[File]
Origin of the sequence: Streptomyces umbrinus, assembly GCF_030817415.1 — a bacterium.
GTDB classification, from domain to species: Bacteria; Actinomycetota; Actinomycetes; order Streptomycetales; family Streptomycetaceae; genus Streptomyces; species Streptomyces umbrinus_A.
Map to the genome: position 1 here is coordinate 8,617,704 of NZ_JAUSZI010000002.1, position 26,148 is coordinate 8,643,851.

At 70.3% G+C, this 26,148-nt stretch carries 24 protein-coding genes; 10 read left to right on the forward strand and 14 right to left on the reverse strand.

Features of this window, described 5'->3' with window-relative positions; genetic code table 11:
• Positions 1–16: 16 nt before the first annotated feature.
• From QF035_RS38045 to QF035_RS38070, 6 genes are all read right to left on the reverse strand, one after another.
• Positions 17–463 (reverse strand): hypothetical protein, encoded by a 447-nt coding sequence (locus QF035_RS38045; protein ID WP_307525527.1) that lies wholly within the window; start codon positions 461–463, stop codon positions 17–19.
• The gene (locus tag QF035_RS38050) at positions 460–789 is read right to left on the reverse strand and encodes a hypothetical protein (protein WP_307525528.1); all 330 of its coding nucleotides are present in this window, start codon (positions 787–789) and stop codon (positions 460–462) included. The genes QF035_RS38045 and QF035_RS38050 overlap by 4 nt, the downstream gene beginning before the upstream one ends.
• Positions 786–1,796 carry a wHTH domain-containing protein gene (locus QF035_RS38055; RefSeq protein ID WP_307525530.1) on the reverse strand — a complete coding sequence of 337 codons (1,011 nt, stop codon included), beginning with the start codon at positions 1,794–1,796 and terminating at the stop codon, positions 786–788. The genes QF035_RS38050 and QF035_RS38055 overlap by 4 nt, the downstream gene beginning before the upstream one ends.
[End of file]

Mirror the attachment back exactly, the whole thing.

Origin of the sequence: Streptomyces umbrinus, assembly GCF_030817415.1 — a bacterium.
GTDB classification, from domain to species: Bacteria; Actinomycetota; Actinomycetes; order Streptomycetales; family Streptomycetaceae; genus Streptomyces; species Streptomyces umbrinus_A.
Map to the genome: position 1 here is coordinate 8,617,704 of NZ_JAUSZI010000002.1, position 26,148 is coordinate 8,643,851.

At 70.3% G+C, this 26,148-nt stretch carries 24 protein-coding genes; 10 read left to right on the forward strand and 14 right to left on the reverse strand.

Features of this window, described 5'->3' with window-relative positions; genetic code table 11:
• Positions 1–16: 16 nt before the first annotated feature.
• From QF035_RS38045 to QF035_RS38070, 6 genes are all read right to left on the reverse strand, one after another.
• Positions 17–463 (reverse strand): hypothetical protein, encoded by a 447-nt coding sequence (locus QF035_RS38045; protein ID WP_307525527.1) that lies wholly within the window; start codon positions 461–463, stop codon positions 17–19.
• The gene (locus tag QF035_RS38050) at positions 460–789 is read right to left on the reverse strand and encodes a hypothetical protein (protein WP_307525528.1); all 330 of its coding nucleotides are present in this window, start codon (positions 787–789) and stop codon (positions 460–462) included. The genes QF035_RS38045 and QF035_RS38050 overlap by 4 nt, the downstream gene beginning before the upstream one ends.
• Positions 786–1,796 carry a wHTH domain-containing protein gene (locus QF035_RS38055; RefSeq protein ID WP_307525530.1) on the reverse strand — a complete coding sequence of 337 codons (1,011 nt, stop codon included), beginning with the start codon at positions 1,794–1,796 and terminating at the stop codon, positions 786–788. The genes QF035_RS38050 and QF035_RS38055 overlap by 4 nt, the downstream gene beginning before the upstream one ends.